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WEBMASTER NOTE: This is an excellent letter supporting our heritage. It was written in support of Cherokee High School students protesting the ban on wearing Dixie Outfitter apparel. Cherokee County Georgia is located north of Atlanta. Please hold me responsible for any errors in the letter.

 

I would first like to commend the Cherokee High School students, protesting the ban on wearing Dixie Outfitters apparel, for their peaceful approach in demonstrating their feelings over the ban.

I recognize that high school is not the "real world". In fact, I would venture to say that todayšs high school is even further removed from the "real world" than mine was some 20 years ago. However, we are, as parents, educators, and a community, supposedly preparing our young people to take their rightful place as productive citizens in the "real world". Therefore, I would address my comments to those parents/students who found it necessary to complain about the Dixie Outfitters clothing and to those who addressed these complaints with such a swift and sweeping ban.

Tolerance is a two-way street. There can be no tolerance if one group is allowed to trample upon the rights/freedoms of another, even if the actions of one group are found to be offensive by another. In the "real world", there are offensive behaviors observed everyday. Yet, as adults, we move on, get over it.

I, too find certain things offensive like the window decals depicting the little boy peeing on whatever the vehiclešs owner dislikes, blaring rap music or lewd lyrics issuing forth from car stereos, clothing with degrading or crude slogans that some choose to wear. Yet, I do not find some entity in charge of such matters to complain and request that bans be implemented or that laws be passed. Of course not, because I live in the "real world" where people express themselves in different ways. It may not be something with which I agree. It may not be something I can believe, but it is this individual’s right to express himself/herself. Yes, if I were to list everything I am offended by, even mildly, I could probably fill a page. However, life is too short, too precious to spend my time in such a manner.

The fact that a small group of individuals can infringe upon the rights of others offends my sensibilities as an American and most particularly as a native Southerner. As a Southern American, I cannot change what has come to pass. I cannot erase more than 200 years of slavery. I cannot remove the stain of racial hatred spilled upon the Confederate battle flag by those who would do others harm, not only because of race, but religion, ethnicity, and class. I can only live my life, respecting others as I would expect to be respected.

When Southerners wave the Confederate flag or demonstrate their pride in their heritage, they are told, "The Civil War ended in 1865, get over it." However, the suffering of the Civil War did not end for the South in 1865. This region of the country has only recently begun to fully recover from the long lasting effects of the war and the terrible Reconstruction period that followed. The majority of those who served, wearing butternut, gray, or homespun did not own slaves. Many at waršs end, returned to find their farms decimated, their families scattered to the winds, and, in some cases, insurmountable debts. Others did not return and to this day, their descendants wonder what happened to them and where they might be buried. These men (and women) grit their teeth and waded into their problems, working hard to make something come from nothing. They sought no help, but rather went quietly about the business of rebuilding their lives. It is their bravery, not only on the battlefields, but in the cornfields, tobacco fields, and cotton fields that the Southern American celebrates when he/she, in Southern pride, raises the Confederate battle flag in the air or wears it proudly displayed upon their clothing. And, it is right to do so because by the sweat of their brow, the new South was born.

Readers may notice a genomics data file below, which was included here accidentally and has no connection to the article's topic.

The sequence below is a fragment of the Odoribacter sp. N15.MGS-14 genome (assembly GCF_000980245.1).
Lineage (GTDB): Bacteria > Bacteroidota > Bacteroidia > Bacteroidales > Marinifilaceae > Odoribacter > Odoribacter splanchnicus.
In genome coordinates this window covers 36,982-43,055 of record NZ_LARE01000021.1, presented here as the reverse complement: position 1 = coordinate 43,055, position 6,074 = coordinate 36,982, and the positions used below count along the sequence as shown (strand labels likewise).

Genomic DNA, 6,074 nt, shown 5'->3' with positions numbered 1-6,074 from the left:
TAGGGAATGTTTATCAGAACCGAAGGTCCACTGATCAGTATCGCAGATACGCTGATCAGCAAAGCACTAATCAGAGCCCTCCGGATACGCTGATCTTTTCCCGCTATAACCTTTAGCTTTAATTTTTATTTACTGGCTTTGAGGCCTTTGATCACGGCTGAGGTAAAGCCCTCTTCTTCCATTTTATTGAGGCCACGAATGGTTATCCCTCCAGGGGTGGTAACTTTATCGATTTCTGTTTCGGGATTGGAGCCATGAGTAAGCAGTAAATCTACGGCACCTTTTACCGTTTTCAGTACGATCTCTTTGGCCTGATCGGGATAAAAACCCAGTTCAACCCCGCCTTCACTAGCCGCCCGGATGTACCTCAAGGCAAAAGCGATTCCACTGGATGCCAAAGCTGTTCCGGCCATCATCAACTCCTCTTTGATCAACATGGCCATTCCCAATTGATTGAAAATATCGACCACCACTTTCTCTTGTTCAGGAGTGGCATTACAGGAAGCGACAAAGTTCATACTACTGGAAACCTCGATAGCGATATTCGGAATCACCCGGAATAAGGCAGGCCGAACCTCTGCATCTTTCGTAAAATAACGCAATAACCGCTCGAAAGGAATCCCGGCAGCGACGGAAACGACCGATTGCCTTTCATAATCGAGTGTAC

When black Americans speak of the degradation their people suffered under slavery and how it has impacted their own lives, we, as a nation, are supposed to give credence to it, reverence it. Yes, slavery was a great and terrible thing. However, no nation on this earth has been without a period of slavery. Just as the returning Confederate soldiers fell victim to Reconstruction, former slaves fell victim to the abrupt end of slavery. However, today’s American black cannot blame slavery for their plight any more than Irish-Americans, Polish-Americans, or Japanese-Americans can blame their current situation on government policies of the past.

I would point the attention of all Americans, particularly those whose beliefs in political correctness is so strong that it impairs their common sense, to look at the Indian reservations out West. Established in the mid-1800s, these institutions house individuals whose ancestors were here for thousands of years prior to the white man. These proud people now exist at the mercy of a federal government that has no idea as to what should be done with them. Many of us do not wish to think of the degradation of these people for to do so would require us, in moral outrage, to cry out against this treatment. Instead, those who believe so strongly in political correctness will choose to ensure that black Americans are not offended by a symbol of history.

Am I the only individual who feels therešs a double standard in place here? My advice to these black Americans who are so sensitive? Slavery ended with the passage of the 13th Amendment to the Constitution in 1865, get over it!

Sheila R. Simpson

Canton, Georgia


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